Chapter 9 Part 1 Flashcards Preview

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Flashcards in Chapter 9 Part 1 Deck (20)
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If the adviser is meeting with an individual client, an important initial step is to determine

the current stale of the client's finances


If the client refuses to provide an adviser with complete information, the adviser may

not make assumptions about the client's finances


Financial considerations are elements that will affect

a client's financial situation.


Financial considerations including the investor's

occupation, income, and the tax consequences of the investments recommended should be analyzed


client's cash flow

The money the client is receiving and the expenses being paid by the client


Earned income is

is compensation received for providing goods or services. It includes salaries, commissions, and wages earned through employment. Earned income is taxed at the individual's tax bracket


Investment income is the income

look up in book


Cash Dividends

These are taxable in the year they are paid to the shareholder. Individuals must pay tax on the full amount of all cash dividends received, even if those dividends are reinvested with the issuer


Stock Dividends

These are not taxable at the time of receipt. Instead of declaring the additional shares as income, the stockholder must adjust the cost basis of her position in the stock


Interest income Corporation

Taxed by Fed and state and local


Interest income U.S. Government

Taxed by the Fed but not by State and Local


Interest income Municipalities

Not taxed by the Fed and depends if taxed by State and Local


Interest income U.S. Territories and Possessions

Triple exempt from taxes


U.S. territories or possessions, including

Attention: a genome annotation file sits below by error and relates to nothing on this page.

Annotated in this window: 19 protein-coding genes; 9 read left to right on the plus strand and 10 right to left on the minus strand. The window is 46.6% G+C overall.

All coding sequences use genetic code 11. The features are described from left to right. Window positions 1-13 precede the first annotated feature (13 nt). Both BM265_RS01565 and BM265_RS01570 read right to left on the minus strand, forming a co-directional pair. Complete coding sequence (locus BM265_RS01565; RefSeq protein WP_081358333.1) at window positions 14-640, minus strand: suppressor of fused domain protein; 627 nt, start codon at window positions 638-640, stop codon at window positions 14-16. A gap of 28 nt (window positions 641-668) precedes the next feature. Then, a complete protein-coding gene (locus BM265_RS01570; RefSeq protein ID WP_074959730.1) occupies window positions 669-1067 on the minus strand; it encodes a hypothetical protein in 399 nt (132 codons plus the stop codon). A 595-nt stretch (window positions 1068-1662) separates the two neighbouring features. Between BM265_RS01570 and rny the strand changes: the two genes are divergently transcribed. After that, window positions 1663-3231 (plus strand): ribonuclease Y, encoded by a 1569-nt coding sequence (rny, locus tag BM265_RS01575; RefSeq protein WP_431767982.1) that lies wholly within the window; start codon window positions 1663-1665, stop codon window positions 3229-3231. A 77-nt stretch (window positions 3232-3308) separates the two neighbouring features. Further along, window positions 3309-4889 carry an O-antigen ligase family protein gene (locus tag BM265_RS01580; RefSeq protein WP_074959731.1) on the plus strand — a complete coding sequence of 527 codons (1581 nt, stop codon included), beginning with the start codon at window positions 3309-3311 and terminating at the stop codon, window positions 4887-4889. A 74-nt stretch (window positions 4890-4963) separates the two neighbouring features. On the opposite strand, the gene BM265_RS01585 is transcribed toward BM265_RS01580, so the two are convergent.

the Commonwealth of Puerto Rico, Guam, and the U.S. Virgin Islands. Interest paid by these securities is triple-tax-exempt


Passive Income

This is investment income received from a business venture in which the investor does not have an active role. Income received from a limited partnership is an example of passive income. Passive income is taxed in the same manner as earned and investment income. the only difference is that passive losses may only be used to offset other passive income or gains. They may not be used to offset earned or portfolio income


Mutual fund income can be in the form of dividends, capital gains, and proceeds from redemptions. Dividends and capital gains distributed by the fund are taxable

during the year received, even if they are subsequently reinvested


If an investor exchanges shares from one fund for shares of another fund within the same fund family, this action

could also trigger a taxable event. The owner would have a capital gain or capital loss for tax purposes, depending on the proceeds received and the original cost


Most mutual fund families provide shareholders with exchange

privileges. This means clients may exchange one fund for another within the same fund family without incurring a sales charge


Alternative Minimum Tax (AMT) is a method of calculating tax liability

for wealthy taxpayers. It was originally introduced to ensure that wealthy individuals, who derived income from certain types of investments, would pay at least a specified minimum amount of taxes and/or would not avoid taxes altogether


Certain taxpayers are required to adjust their taxable income based on their investment in

taxpreference items. Tax-preference items may include interest on certain municipal bonds, various depreciation expenses, and a variety of events that result from owning limited partnership interests

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